Is it the intention of the Minister to secure this information from the clubs referred to by my hon. Friend the Member for Barnsley (Mr. Mason)?

Mr. du Cann

Yes. I am very ready to come to that in just a moment. First I was describing that the first aim is to obtain information.

I come on to the second aim. We seek to distinguish—the House has been good enough to date to give us powers so to do—between what I called in Committee high-powered gaming on the one hand and the very different type of gaming with which we are very familiar indeed on the other hand. The second form of gaming, the low-powered gaming, if I may so call it, covers a very wide range of mild gaming for which our social legislation lays down conditions under which it can be conducted. I will give examples if I may.

Under Section 35 of the Act to which the hon. Gentleman the Member for Barnsley referred, cribbage and dominoes will certainly be excluded. I remember that when we reached this stage of our debate on Clause 2 and we discussed this it was observed that no Member of the Liberal Party was present. They seem to be curiously uninterested in the subject. I remember that my hon. Friend the Member for Kidderminster answered the question he posed himself, and where were they? He said they were probably playing cribbage. [Interruption.] What his activities are tonight I do not know. Possibly he is concerned with Section 37 which deals with the whist drive, as it were, held in a village hall on behalf of a church or on behalf of a local political party or, indeed, a local bingo game, gaming of that sort.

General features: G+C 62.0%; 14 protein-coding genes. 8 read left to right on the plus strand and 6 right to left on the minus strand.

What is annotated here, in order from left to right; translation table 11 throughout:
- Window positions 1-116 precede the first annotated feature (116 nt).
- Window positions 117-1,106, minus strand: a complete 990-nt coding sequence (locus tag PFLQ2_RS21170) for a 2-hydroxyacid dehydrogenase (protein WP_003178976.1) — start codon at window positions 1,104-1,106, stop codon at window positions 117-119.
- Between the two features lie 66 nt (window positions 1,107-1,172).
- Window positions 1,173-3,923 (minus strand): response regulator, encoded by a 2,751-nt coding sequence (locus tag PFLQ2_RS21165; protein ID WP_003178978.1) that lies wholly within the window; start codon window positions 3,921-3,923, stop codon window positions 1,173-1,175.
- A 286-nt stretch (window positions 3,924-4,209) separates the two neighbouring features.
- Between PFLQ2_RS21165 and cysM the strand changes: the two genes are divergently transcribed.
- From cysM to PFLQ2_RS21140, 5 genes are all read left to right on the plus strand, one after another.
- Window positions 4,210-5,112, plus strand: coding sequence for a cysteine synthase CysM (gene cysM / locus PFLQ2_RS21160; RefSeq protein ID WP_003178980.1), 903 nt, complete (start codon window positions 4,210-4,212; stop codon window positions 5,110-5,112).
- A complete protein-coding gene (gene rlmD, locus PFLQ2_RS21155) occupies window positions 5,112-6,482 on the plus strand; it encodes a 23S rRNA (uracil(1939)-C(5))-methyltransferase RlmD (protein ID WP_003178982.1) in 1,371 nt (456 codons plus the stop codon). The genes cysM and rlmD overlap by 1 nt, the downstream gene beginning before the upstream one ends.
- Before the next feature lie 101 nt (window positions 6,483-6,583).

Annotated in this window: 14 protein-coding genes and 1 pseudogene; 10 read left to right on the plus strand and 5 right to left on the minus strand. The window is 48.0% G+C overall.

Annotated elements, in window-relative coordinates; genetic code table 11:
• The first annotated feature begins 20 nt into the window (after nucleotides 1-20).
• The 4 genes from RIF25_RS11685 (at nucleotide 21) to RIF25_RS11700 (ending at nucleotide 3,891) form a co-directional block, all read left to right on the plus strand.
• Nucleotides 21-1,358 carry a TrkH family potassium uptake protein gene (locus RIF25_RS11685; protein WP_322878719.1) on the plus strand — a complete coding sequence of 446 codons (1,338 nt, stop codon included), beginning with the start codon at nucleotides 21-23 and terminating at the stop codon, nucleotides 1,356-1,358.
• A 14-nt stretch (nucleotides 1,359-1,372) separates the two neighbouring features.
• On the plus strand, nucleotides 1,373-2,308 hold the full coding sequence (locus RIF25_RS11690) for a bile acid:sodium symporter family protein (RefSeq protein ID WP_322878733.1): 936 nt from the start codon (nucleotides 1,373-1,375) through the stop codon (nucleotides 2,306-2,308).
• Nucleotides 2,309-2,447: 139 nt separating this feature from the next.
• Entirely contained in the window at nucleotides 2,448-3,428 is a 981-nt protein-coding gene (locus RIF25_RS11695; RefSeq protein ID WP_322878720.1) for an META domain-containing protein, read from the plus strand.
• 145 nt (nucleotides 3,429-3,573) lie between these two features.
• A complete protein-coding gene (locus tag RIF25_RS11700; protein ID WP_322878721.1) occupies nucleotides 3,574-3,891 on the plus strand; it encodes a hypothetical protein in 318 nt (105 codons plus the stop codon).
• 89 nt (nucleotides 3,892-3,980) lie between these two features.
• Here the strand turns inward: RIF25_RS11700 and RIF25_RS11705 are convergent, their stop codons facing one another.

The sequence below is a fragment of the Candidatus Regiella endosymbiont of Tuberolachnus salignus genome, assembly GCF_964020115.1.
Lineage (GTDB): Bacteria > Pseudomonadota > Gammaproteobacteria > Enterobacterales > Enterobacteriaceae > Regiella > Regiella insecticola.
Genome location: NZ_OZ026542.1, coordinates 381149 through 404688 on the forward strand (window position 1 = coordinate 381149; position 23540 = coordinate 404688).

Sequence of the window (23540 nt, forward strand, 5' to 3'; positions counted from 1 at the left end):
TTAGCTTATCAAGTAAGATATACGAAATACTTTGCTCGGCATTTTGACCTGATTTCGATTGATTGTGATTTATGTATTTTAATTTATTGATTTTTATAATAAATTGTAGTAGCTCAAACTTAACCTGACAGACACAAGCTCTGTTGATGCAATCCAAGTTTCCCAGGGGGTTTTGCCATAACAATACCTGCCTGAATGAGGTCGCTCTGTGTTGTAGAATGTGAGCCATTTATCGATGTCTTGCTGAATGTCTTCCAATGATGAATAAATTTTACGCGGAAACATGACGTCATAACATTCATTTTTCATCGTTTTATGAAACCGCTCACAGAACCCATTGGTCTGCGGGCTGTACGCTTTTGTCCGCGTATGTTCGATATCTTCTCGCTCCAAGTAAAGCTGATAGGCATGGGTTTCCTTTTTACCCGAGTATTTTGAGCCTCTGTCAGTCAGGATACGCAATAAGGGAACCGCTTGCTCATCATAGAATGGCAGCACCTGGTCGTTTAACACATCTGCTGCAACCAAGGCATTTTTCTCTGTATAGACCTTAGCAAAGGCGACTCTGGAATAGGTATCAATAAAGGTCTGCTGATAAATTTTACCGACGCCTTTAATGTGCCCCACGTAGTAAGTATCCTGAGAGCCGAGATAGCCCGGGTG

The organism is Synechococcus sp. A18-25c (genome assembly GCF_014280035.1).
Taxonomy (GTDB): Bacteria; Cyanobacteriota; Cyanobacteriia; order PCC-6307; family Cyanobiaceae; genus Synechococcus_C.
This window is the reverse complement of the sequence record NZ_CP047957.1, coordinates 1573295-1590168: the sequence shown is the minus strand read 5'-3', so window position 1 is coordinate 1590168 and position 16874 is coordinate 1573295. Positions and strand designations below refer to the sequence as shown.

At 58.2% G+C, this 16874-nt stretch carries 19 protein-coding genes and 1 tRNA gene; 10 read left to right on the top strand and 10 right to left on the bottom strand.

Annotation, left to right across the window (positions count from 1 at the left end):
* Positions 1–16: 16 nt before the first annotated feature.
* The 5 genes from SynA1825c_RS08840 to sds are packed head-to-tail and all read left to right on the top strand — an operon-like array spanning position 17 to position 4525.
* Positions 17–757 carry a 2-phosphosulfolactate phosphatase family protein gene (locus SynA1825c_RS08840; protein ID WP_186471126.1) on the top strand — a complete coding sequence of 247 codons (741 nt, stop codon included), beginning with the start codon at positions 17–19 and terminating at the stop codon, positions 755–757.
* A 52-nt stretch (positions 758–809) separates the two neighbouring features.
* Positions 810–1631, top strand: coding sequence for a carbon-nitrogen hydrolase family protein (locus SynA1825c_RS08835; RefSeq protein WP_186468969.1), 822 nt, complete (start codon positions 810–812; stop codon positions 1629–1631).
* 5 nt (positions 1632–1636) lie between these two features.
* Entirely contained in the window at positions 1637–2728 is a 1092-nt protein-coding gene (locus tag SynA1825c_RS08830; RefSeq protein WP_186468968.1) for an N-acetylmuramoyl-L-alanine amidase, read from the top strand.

Section 48 is concerned with prizes for the kind of rolling down a penny game that we see at church fetes, Scout fetes, political fetes and the rest of it. Section 49—in answer to the point made by my hon. Friend the Member for Portsmouth, Langstone (Mr. Stevens)—adds to the exclusions the smaller amusements where there is a game interest. We were thinking particularly of the kind of competition, again enjoyed by so many of our people, especially at the seaside, in arcades and in shows run by travelling showmen and the rest.

Then in Section 50 is the kind of amusement which seemed to displease my hon. Friend the Financial Secretary who made a splendid speech on the Second Reading of the Bill, namely, those in which one shoots at "cats". Perhaps he is a cat lover. I do not know. At any rate, it was our intention to exclude them also.

Section 43 is concerned with lotteries, the conditions for lotteries, as the House knows very well, and will have within its recollection. Section 43 is concerned with lotteries and is therefore not relevant.